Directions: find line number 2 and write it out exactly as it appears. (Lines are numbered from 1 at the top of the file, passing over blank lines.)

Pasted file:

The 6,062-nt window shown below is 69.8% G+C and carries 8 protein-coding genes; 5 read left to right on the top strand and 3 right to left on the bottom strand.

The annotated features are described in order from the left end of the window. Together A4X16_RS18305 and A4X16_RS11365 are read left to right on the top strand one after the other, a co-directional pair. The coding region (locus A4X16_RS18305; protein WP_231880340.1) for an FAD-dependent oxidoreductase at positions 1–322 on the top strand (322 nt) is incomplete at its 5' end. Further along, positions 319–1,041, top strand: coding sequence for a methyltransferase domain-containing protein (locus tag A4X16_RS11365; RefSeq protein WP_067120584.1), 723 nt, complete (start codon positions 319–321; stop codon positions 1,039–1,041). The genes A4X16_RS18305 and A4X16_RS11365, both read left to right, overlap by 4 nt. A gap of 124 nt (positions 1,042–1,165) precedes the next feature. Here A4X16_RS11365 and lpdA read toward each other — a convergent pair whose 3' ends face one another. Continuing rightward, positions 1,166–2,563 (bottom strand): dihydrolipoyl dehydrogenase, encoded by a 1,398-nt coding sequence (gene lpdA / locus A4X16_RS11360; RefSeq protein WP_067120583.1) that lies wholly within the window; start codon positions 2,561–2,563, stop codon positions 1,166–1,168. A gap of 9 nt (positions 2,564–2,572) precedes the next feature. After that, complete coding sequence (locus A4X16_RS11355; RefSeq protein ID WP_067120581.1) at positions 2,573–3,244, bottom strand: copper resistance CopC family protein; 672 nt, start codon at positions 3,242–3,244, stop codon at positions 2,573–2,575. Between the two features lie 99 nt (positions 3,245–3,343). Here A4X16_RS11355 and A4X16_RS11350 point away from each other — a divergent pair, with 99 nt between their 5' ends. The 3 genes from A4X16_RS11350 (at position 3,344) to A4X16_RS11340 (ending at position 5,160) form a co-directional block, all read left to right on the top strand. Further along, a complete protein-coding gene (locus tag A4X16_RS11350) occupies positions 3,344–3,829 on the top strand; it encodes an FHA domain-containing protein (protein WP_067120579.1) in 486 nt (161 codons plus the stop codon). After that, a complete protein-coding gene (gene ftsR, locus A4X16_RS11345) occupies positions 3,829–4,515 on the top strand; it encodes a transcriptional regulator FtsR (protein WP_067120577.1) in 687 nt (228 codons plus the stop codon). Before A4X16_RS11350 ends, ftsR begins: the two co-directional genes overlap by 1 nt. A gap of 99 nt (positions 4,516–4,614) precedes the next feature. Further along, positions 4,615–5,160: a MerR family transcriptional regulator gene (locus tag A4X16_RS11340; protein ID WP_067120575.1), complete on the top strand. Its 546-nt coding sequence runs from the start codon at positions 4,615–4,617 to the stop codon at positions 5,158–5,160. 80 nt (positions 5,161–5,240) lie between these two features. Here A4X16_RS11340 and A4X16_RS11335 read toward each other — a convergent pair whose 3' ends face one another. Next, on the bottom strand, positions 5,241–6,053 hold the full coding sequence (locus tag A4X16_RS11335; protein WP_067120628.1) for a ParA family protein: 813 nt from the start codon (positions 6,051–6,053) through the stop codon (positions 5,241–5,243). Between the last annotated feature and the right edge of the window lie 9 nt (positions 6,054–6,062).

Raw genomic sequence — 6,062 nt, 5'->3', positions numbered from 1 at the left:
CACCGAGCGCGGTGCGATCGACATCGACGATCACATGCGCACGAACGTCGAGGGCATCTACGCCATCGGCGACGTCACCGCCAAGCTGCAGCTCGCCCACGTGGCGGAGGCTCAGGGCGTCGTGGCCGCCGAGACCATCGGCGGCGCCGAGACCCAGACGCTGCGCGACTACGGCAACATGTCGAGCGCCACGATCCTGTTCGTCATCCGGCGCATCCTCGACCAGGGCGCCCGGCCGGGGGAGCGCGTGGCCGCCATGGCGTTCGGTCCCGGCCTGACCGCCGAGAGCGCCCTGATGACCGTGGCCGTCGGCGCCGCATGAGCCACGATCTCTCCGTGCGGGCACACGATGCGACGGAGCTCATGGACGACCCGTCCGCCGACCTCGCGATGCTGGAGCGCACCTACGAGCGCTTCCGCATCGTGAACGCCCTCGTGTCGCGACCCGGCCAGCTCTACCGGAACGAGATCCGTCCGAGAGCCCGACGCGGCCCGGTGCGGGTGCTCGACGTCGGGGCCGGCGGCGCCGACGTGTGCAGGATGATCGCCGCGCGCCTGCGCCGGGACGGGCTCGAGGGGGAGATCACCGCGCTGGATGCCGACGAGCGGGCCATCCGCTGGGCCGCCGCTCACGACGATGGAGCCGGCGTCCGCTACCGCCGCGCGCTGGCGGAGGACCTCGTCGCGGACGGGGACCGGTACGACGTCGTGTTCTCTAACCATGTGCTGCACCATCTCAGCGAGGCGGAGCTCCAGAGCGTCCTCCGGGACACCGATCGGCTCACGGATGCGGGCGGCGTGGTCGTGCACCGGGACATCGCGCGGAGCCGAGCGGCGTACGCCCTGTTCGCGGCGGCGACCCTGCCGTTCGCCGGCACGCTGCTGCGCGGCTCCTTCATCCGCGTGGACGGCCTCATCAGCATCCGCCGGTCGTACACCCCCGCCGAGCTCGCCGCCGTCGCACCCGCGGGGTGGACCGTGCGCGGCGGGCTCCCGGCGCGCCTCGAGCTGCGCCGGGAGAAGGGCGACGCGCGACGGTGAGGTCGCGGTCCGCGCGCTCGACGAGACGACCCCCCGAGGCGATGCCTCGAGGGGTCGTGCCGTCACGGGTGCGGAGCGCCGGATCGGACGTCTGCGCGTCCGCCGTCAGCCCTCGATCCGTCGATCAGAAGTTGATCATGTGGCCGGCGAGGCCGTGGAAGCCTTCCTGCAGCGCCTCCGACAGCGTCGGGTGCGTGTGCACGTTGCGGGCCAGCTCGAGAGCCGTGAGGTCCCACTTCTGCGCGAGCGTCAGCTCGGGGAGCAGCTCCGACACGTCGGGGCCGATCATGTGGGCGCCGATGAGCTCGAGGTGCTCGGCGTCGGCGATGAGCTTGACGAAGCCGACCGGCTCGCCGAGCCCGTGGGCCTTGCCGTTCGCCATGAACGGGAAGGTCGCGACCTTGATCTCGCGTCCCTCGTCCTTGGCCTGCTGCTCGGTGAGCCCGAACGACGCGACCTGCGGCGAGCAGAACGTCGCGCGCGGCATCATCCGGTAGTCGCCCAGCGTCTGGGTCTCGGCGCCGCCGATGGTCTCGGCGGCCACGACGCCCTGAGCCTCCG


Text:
The annotated features are described in order from the left end of the window. Together A4X16_RS18305 and A4X16_RS11365 are read left to right on the top strand one after the other, a co-directional pair. The coding region (locus A4X16_RS18305; protein WP_231880340.1) for an FAD-dependent oxidoreductase at positions 1–322 on the top strand (322 nt) is incomplete at its 5' end. Further along, positions 319–1,041, top strand: coding sequence for a methyltransferase domain-containing protein (locus tag A4X16_RS11365; RefSeq protein WP_067120584.1), 723 nt, complete (start codon positions 319–321; stop codon positions 1,039–1,041). The genes A4X16_RS18305 and A4X16_RS11365, both read left to right, overlap by 4 nt. A gap of 124 nt (positions 1,042–1,165) precedes the next feature. Here A4X16_RS11365 and lpdA read toward each other — a convergent pair whose 3' ends face one another. Continuing rightward, positions 1,166–2,563 (bottom strand): dihydrolipoyl dehydrogenase, encoded by a 1,398-nt coding sequence (gene lpdA / locus A4X16_RS11360; RefSeq protein WP_067120583.1) that lies wholly within the window; start codon positions 2,561–2,563, stop codon positions 1,166–1,168. A gap of 9 nt (positions 2,564–2,572) precedes the next feature. After that, complete coding sequence (locus A4X16_RS11355; RefSeq protein ID WP_067120581.1) at positions 2,573–3,244, bottom strand: copper resistance CopC family protein; 672 nt, start codon at positions 3,242–3,244, stop codon at positions 2,573–2,575. Between the two features lie 99 nt (positions 3,245–3,343). Here A4X16_RS11355 and A4X16_RS11350 point away from each other — a divergent pair, with 99 nt between their 5' ends. The 3 genes from A4X16_RS11350 (at position 3,344) to A4X16_RS11340 (ending at position 5,160) form a co-directional block, all read left to right on the top strand. Further along, a complete protein-coding gene (locus tag A4X16_RS11350) occupies positions 3,344–3,829 on the top strand; it encodes an FHA domain-containing protein (protein WP_067120579.1) in 486 nt (161 codons plus the stop codon). After that, a complete protein-coding gene (gene ftsR, locus A4X16_RS11345) occupies positions 3,829–4,515 on the top strand; it encodes a transcriptional regulator FtsR (protein WP_067120577.1) in 687 nt (228 codons plus the stop codon). Before A4X16_RS11350 ends, ftsR begins: the two co-directional genes overlap by 1 nt. A gap of 99 nt (positions 4,516–4,614) precedes the next feature. Further along, positions 4,615–5,160: a MerR family transcriptional regulator gene (locus tag A4X16_RS11340; protein ID WP_067120575.1), complete on the top strand. Its 546-nt coding sequence runs from the start codon at positions 4,615–4,617 to the stop codon at positions 5,158–5,160. 80 nt (positions 5,161–5,240) lie between these two features. Here A4X16_RS11340 and A4X16_RS11335 read toward each other — a convergent pair whose 3' ends face one another. Next, on the bottom strand, positions 5,241–6,053 hold the full coding sequence (locus tag A4X16_RS11335; protein WP_067120628.1) for a ParA family protein: 813 nt from the start codon (positions 6,051–6,053) through the stop codon (positions 5,241–5,243). Between the last annotated feature and the right edge of the window lie 9 nt (positions 6,054–6,062).